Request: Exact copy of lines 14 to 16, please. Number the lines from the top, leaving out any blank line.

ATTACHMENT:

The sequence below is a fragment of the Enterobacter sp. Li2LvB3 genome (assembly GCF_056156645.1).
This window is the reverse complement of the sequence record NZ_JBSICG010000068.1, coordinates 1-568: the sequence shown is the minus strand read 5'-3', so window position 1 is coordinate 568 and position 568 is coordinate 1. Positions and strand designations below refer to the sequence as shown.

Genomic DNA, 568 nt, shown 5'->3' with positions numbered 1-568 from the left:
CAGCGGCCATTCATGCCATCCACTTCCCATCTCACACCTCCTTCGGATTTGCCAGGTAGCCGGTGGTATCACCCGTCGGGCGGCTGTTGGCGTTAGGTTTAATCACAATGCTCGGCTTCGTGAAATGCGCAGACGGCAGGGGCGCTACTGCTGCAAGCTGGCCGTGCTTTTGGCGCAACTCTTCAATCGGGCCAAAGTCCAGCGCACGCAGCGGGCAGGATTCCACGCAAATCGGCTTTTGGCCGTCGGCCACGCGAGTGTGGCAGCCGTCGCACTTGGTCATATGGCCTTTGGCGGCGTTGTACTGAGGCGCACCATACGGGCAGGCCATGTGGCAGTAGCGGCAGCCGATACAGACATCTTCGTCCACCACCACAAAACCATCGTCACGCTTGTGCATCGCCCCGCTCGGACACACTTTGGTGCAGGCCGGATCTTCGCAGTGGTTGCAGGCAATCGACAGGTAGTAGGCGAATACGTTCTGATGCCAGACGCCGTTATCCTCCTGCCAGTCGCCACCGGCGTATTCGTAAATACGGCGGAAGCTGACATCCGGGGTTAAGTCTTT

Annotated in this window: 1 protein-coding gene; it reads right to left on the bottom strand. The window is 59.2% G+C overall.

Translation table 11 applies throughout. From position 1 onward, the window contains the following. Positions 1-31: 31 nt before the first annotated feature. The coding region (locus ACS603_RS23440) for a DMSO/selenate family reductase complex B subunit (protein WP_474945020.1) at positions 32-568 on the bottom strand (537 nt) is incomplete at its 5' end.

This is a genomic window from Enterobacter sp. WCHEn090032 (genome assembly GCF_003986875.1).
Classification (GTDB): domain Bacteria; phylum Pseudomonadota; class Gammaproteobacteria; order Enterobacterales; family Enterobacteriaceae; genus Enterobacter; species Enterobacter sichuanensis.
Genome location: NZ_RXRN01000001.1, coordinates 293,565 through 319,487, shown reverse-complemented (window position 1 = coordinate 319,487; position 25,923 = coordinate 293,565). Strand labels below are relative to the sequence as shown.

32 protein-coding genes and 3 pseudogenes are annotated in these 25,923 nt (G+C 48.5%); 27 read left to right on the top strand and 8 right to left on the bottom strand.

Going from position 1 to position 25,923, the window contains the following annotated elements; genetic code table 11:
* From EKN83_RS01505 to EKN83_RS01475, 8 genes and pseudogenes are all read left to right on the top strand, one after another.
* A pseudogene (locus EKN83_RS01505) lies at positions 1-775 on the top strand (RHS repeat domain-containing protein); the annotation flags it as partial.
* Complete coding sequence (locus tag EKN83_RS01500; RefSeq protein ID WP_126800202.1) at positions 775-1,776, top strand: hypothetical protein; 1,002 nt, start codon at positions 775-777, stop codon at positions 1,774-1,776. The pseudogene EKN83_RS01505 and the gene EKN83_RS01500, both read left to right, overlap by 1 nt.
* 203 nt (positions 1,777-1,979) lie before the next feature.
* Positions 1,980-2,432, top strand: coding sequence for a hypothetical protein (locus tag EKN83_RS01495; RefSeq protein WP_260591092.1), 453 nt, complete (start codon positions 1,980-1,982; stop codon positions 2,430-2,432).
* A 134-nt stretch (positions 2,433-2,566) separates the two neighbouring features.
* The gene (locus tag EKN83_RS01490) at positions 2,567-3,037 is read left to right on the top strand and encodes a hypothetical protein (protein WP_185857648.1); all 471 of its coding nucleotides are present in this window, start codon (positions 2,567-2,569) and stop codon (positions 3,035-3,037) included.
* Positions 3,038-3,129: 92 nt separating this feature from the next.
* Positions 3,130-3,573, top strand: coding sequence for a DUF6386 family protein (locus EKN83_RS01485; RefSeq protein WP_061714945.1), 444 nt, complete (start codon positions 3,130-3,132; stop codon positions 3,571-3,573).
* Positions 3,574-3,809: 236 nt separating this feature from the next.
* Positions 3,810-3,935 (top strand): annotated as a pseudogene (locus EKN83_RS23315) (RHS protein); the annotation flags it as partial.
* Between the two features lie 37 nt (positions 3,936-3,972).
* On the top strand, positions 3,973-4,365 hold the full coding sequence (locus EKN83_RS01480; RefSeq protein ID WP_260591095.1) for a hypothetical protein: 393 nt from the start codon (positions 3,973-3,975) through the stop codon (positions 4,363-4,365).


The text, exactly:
* Complete coding sequence (locus tag EKN83_RS01500; RefSeq protein ID WP_126800202.1) at positions 775-1,776, top strand: hypothetical protein; 1,002 nt, start codon at positions 775-777, stop codon at positions 1,774-1,776. The pseudogene EKN83_RS01505 and the gene EKN83_RS01500, both read left to right, overlap by 1 nt.
* 203 nt (positions 1,777-1,979) lie before the next feature.
* Positions 1,980-2,432, top strand: coding sequence for a hypothetical protein (locus tag EKN83_RS01495; RefSeq protein WP_260591092.1), 453 nt, complete (start codon positions 1,980-1,982; stop codon positions 2,430-2,432).